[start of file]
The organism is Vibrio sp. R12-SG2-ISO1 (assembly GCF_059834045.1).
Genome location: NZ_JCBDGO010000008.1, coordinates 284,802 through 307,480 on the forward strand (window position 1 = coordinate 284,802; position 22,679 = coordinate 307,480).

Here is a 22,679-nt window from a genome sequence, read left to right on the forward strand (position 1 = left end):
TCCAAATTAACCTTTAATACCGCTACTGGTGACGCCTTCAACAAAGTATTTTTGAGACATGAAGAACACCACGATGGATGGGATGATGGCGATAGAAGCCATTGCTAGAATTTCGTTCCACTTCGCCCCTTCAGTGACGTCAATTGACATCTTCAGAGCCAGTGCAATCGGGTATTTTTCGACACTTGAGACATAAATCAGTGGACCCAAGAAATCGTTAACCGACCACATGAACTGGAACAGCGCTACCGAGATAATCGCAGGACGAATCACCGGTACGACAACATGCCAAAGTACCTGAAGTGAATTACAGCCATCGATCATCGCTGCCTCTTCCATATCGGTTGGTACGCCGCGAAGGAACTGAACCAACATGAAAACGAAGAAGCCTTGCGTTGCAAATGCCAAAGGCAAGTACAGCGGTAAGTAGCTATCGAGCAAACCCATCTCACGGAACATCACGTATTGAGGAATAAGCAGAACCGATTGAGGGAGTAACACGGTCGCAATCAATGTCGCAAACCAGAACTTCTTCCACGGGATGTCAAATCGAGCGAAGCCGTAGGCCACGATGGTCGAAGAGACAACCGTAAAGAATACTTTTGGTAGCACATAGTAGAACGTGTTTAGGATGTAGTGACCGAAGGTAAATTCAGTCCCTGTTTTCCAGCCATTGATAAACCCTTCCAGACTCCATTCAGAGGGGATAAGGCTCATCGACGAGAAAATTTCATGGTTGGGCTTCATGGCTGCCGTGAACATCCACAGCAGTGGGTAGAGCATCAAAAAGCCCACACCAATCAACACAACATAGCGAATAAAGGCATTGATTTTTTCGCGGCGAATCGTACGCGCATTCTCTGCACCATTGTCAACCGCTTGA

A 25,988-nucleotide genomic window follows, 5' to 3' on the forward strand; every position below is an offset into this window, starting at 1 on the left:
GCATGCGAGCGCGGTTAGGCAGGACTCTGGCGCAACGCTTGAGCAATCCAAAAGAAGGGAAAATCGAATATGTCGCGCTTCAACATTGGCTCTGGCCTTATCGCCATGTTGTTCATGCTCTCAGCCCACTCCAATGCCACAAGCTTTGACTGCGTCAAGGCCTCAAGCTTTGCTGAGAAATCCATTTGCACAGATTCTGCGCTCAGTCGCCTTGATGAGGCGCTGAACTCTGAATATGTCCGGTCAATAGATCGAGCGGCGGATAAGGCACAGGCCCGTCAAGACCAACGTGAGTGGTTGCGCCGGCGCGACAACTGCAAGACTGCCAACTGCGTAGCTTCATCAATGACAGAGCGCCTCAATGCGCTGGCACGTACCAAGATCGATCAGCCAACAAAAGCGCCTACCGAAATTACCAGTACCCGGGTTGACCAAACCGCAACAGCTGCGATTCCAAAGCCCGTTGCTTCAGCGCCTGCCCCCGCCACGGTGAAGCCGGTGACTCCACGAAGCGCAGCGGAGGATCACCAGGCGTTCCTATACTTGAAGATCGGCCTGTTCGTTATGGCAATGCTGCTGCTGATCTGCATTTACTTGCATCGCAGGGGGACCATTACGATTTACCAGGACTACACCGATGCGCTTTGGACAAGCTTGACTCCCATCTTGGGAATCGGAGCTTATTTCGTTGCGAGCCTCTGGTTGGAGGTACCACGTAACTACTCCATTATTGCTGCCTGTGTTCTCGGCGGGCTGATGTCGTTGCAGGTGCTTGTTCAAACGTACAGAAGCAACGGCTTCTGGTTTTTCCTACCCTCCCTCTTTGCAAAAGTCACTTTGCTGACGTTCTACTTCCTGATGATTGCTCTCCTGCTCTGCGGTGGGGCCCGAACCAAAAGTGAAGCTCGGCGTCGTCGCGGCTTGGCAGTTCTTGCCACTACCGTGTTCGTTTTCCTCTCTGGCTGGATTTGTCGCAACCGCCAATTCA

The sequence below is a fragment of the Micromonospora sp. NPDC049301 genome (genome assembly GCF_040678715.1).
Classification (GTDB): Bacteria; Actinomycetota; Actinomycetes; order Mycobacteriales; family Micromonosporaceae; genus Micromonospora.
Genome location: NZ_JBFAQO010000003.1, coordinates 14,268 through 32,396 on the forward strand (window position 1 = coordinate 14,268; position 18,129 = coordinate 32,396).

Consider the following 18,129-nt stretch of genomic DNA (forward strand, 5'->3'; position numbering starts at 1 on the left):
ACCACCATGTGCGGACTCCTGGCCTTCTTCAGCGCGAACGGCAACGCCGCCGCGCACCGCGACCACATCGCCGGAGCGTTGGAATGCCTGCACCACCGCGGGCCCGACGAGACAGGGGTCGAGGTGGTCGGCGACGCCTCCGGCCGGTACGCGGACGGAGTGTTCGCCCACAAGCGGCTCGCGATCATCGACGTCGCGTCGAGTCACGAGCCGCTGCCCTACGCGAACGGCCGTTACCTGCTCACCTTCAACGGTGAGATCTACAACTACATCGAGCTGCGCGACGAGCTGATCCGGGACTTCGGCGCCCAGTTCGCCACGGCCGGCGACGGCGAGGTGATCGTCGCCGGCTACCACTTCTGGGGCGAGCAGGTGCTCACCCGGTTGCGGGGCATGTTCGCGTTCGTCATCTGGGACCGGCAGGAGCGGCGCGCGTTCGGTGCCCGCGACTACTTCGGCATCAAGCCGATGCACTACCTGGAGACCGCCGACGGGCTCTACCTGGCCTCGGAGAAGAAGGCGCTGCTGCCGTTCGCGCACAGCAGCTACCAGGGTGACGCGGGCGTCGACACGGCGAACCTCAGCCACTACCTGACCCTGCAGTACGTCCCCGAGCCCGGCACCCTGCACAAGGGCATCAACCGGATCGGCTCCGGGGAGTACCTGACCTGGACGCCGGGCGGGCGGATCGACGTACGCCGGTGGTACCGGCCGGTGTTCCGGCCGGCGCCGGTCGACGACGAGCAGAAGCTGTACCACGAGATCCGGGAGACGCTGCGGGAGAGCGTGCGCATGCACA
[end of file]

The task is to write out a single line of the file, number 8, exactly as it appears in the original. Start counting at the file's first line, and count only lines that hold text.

Classification (GTDB): Bacteria; Actinomycetota; Actinomycetes; order Mycobacteriales; family Micromonosporaceae; genus Micromonospora.